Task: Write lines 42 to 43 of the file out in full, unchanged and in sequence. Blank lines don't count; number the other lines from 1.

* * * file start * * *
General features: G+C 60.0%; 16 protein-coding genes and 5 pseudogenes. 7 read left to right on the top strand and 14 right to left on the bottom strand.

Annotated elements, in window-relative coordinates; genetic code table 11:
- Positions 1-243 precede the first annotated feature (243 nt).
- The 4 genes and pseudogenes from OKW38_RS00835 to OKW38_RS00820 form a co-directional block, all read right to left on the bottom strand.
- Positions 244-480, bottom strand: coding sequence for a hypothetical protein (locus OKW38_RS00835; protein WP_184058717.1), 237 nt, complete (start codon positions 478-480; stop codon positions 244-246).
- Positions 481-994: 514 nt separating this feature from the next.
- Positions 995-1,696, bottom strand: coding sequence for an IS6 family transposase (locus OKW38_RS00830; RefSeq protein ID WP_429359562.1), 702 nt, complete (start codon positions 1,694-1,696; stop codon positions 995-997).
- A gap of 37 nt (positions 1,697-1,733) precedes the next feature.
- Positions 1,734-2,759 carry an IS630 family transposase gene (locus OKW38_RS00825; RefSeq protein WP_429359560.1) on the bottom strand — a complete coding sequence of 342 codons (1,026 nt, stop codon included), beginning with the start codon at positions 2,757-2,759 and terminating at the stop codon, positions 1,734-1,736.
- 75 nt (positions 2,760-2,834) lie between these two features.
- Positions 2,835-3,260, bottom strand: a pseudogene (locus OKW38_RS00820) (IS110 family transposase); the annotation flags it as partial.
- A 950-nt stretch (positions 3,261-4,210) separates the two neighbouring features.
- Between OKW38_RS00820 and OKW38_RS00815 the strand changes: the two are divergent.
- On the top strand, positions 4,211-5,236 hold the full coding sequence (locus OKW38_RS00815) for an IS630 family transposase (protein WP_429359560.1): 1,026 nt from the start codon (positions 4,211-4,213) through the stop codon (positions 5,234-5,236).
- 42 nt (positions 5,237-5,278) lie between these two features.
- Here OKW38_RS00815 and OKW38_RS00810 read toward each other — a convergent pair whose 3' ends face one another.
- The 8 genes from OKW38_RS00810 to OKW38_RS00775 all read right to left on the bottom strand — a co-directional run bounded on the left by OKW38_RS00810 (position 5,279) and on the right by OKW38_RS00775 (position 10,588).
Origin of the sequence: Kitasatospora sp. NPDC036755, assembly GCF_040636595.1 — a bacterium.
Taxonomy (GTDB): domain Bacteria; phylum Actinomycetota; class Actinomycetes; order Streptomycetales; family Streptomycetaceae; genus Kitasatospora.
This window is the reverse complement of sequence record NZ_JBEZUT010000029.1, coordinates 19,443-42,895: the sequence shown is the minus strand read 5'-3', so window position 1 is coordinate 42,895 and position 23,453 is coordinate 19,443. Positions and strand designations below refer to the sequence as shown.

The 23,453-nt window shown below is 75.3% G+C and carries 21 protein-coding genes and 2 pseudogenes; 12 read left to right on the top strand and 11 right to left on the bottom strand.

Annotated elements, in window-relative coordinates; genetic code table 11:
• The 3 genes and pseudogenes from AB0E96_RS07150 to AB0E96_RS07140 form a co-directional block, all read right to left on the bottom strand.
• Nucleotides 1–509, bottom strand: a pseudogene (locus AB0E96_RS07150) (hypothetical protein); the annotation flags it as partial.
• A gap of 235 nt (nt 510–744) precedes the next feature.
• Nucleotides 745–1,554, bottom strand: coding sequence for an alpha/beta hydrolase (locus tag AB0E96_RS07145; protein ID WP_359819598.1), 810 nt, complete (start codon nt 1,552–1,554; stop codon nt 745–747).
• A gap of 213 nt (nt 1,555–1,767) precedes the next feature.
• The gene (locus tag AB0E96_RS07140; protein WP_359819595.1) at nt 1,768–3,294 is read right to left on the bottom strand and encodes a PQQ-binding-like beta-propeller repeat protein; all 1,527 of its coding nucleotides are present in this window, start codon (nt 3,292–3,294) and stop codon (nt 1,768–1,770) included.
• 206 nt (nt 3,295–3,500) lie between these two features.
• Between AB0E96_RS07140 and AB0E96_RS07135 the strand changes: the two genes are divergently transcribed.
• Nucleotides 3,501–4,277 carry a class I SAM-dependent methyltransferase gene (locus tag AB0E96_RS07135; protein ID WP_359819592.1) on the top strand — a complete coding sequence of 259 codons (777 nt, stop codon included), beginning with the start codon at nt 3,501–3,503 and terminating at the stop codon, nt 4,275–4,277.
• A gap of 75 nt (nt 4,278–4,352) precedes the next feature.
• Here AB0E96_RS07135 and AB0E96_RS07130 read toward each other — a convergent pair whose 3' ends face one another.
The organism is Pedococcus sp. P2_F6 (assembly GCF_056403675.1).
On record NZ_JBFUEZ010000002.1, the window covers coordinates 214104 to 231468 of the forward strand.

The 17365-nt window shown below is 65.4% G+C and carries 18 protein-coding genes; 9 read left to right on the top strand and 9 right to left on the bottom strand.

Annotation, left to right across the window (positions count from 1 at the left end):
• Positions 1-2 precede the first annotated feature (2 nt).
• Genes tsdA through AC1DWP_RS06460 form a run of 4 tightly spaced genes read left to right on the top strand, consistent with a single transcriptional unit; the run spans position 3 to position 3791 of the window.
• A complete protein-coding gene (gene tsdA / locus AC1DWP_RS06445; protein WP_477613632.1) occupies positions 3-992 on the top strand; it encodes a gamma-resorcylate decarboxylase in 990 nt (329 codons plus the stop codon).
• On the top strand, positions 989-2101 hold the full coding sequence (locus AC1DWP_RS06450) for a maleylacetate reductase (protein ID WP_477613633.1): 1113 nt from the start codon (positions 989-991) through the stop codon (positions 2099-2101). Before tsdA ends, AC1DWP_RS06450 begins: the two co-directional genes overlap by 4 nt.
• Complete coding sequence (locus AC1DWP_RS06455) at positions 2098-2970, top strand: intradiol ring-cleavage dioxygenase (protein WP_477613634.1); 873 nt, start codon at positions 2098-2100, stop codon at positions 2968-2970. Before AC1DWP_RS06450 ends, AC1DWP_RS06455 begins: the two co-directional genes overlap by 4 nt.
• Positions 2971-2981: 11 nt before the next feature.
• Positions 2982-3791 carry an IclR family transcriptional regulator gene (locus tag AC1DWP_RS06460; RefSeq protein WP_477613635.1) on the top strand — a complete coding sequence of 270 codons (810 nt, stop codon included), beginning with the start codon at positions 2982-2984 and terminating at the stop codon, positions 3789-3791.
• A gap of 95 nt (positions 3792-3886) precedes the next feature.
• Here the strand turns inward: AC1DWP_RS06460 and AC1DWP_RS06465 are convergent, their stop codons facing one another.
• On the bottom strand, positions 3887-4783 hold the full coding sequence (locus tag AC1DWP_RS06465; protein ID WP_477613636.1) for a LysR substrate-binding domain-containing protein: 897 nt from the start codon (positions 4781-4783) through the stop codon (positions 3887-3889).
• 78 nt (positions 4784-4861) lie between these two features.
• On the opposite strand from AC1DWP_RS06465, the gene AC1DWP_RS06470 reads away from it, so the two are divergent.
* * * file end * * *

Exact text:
• Complete coding sequence (locus AC1DWP_RS06455) at positions 2098-2970, top strand: intradiol ring-cleavage dioxygenase (protein WP_477613634.1); 873 nt, start codon at positions 2098-2100, stop codon at positions 2968-2970. Before AC1DWP_RS06450 ends, AC1DWP_RS06455 begins: the two co-directional genes overlap by 4 nt.
• Positions 2971-2981: 11 nt before the next feature.